Diane Schöler at the 2019 Swaythling Club Annual General Meeting (Photo: Richard Kalocsai)
It is with great sadness that the passing of Diane Schöler is announced; diagnosed with pancreatic cancer some 14 months ago, she died on Monday 19th June.
Honorary President of the Swaythling Club International, recently on Friday 14th April, she had celebrated her 90th birthday, at the time the oldest living world champion.
Claude Bergeret, the current President of the Swaythling Club International, likewise a World champion, held Diane Schöler in great esteem.
“I am extremely saddened by the news; everyone looked up to Diane whether as a player or an administrator. Always, she set the perfect example and delighted in presenting the Richard Bergmann Fair Play Trophy alongside her husband, Ebby, at the conclusion of a World Championships; the award epitomized her attitude towards sport, give your best, never seek an unfair advantage and when the contest has finished, shake hands and be friends. Diane was a most hard-working President of the Swaythling Club International, an organization dear to her heart. I am proud to follow in her footsteps.” Claude Bergeret, President, Swaythling Club International
An outstanding servant to the sport of table tennis, it is by her maiden name that Diane Schöler will always be remembered, partnering her 20 minutes younger twin sister Rosalind, who sadly passed away in 2015, they became national celebrities.
They won the women’s doubles title at the 1951 World Championships in Vienna, before in 1954 regaining the title in London, both incredible feats, both record breaking occasions that still stand today; one wonders if their achievements will ever be equalled.
In 1951, they were 17 years and 320 days old when the lifted high the prestigious W.J. Pope trophy, to this date the youngest pair ever to secure the women’s doubles title at a World Championships.
At the time neither possessed a World ranking, in the final they caused one of the greatest upsets of all time; cheered on by British forces, they beat the odds-on favourites, Romania’s Angelica Rozeanu and Sari Sartz.
Remarkable, even more remarkable was 1954 in London, when they regained the women’s doubles title on their 21st birthdays, has that happened in any other sport?
Furthermore, in 1960 Diane was the first ever winner of the women’s singles title at the English National Championships; in fact, she won all three available titles, the women’s doubles partner Jill Mills, the mixed doubles alongside Johnny Leach. She was to win the women’s singles title in the next two editions as well as in 1964, forming a most successful women’s doubles partnership with Mary Wright.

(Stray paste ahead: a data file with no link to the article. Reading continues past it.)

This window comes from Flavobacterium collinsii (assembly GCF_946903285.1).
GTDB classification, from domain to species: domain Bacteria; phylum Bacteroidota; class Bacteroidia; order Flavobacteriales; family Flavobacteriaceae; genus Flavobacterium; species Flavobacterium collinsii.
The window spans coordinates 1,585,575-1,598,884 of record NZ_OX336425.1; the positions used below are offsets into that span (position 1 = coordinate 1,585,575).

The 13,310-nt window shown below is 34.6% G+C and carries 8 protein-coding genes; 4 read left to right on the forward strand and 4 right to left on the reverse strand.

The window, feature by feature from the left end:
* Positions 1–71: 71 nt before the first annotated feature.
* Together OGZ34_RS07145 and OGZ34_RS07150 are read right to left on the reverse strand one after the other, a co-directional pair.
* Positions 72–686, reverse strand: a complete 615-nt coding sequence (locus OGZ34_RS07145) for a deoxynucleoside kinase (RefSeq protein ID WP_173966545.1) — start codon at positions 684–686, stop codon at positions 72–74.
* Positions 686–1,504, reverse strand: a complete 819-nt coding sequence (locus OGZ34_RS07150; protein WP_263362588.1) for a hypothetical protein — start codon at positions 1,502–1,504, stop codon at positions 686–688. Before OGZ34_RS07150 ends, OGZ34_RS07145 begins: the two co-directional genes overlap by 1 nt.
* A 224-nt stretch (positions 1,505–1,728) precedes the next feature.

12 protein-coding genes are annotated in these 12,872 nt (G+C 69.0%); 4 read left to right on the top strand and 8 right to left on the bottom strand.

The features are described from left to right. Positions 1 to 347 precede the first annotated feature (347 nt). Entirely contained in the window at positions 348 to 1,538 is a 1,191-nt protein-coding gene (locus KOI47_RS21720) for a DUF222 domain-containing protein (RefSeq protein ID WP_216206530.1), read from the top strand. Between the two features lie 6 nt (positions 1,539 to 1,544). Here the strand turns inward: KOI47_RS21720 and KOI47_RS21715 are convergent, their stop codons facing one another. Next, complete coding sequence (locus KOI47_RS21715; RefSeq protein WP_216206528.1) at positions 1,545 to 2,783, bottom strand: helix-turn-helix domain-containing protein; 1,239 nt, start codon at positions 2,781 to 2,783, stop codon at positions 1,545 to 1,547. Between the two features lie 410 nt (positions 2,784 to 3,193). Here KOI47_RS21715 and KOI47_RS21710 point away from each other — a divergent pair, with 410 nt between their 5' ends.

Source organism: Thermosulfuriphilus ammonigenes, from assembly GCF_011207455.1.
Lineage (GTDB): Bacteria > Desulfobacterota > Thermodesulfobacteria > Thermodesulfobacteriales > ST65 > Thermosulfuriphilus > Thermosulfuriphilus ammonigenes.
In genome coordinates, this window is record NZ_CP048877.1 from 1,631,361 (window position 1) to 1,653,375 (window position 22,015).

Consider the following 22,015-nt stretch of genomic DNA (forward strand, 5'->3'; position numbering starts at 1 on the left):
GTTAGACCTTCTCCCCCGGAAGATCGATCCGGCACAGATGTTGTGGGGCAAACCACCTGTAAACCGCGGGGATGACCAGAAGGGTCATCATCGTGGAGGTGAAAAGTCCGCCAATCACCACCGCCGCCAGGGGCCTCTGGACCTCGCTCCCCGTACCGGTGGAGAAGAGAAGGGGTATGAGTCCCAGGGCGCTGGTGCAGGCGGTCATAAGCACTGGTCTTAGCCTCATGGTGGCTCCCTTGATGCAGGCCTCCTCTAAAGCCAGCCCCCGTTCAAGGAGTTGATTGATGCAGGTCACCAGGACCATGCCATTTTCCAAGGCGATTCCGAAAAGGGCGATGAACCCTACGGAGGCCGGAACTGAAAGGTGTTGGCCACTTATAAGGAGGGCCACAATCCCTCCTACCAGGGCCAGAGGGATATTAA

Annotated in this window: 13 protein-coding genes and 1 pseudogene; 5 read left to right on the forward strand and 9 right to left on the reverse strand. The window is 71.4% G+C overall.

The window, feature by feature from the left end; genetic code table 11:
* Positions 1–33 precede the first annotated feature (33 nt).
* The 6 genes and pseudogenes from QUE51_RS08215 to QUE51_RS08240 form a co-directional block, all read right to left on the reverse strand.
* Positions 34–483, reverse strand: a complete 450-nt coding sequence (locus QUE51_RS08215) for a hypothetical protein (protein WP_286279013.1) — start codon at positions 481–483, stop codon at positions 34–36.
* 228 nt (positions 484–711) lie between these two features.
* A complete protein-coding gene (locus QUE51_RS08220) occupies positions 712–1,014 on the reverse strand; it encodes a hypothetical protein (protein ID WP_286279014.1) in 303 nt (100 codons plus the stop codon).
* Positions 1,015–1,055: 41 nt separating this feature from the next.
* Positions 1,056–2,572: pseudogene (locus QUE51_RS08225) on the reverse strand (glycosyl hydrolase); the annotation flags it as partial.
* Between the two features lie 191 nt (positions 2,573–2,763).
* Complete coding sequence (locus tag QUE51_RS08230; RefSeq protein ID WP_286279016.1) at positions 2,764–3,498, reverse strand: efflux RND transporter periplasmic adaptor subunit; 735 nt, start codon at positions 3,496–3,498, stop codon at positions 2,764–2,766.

The successes gained by Diane Rowe could fill an encyclopedia but arguably more important is the effect that alongside Rosalind and Johnny Leach, she had on the sport of table tennis.
Thousands welcomed the twins home from Vienna in 1951, incredible scenes; more than 10,000 spectators willed them to victory in the Wembley arena three years later.
Even if you knew nothing about table tennis you knew about the Rowe twins; a fact endorsed by Sandra Deaton, Chair of Table Tennis England.
“When I came into the sport over half a century ago, I was introduced to the incredible global performances and achievements of the Rowe twins. I remember clearly being in awe of such iconic women. As time moved on and travelling the world, I had the privilege not only to meet Diane but to spend some quality time with her. She was an unassuming lady with immense humility. Her understanding of the sport throughout the decades knew no bounds, she was always willing to help and support the progress of the game. English Table Tennis has evolved as a result of the history Diane gave us, her induction into the Centenary Hall of Fame will provide a platform to make sure our heritage is never forgotten. Thank you to Ebby and her family for allowing us all to share in Diane’s life. Global table tennis will always be indebted to her for her unfailing dedication. She will be sorely missed but never ever forgotten. I hope that the family gets comfort knowing that as the sport of table tennis continues so does the legacy of the incredible Diane.” Sandra Deaton, Chair Table Tennis England
Quite simply, Diane Schöler was an inspiration; one player in particular who was motivated by her efforts was Jill Parker (the former Jill Hammersley), the 1976 European champion.
“A wonderful ambassador for the sport, who will be sorely missed by all her table tennis friends and fans from around the world. Di performed with distinction for the two countries she represented, England and Germany. Her performances in women’s doubles with her twin sister Ros were legendary. She was an inspiration to many players around Europe, including myself. Condolences to Ebby and the family at this sad time.” Jill Parker, 1976 European champion
The table tennis world extends condolences to the Schöler family, Ebby, Cindy and Christian.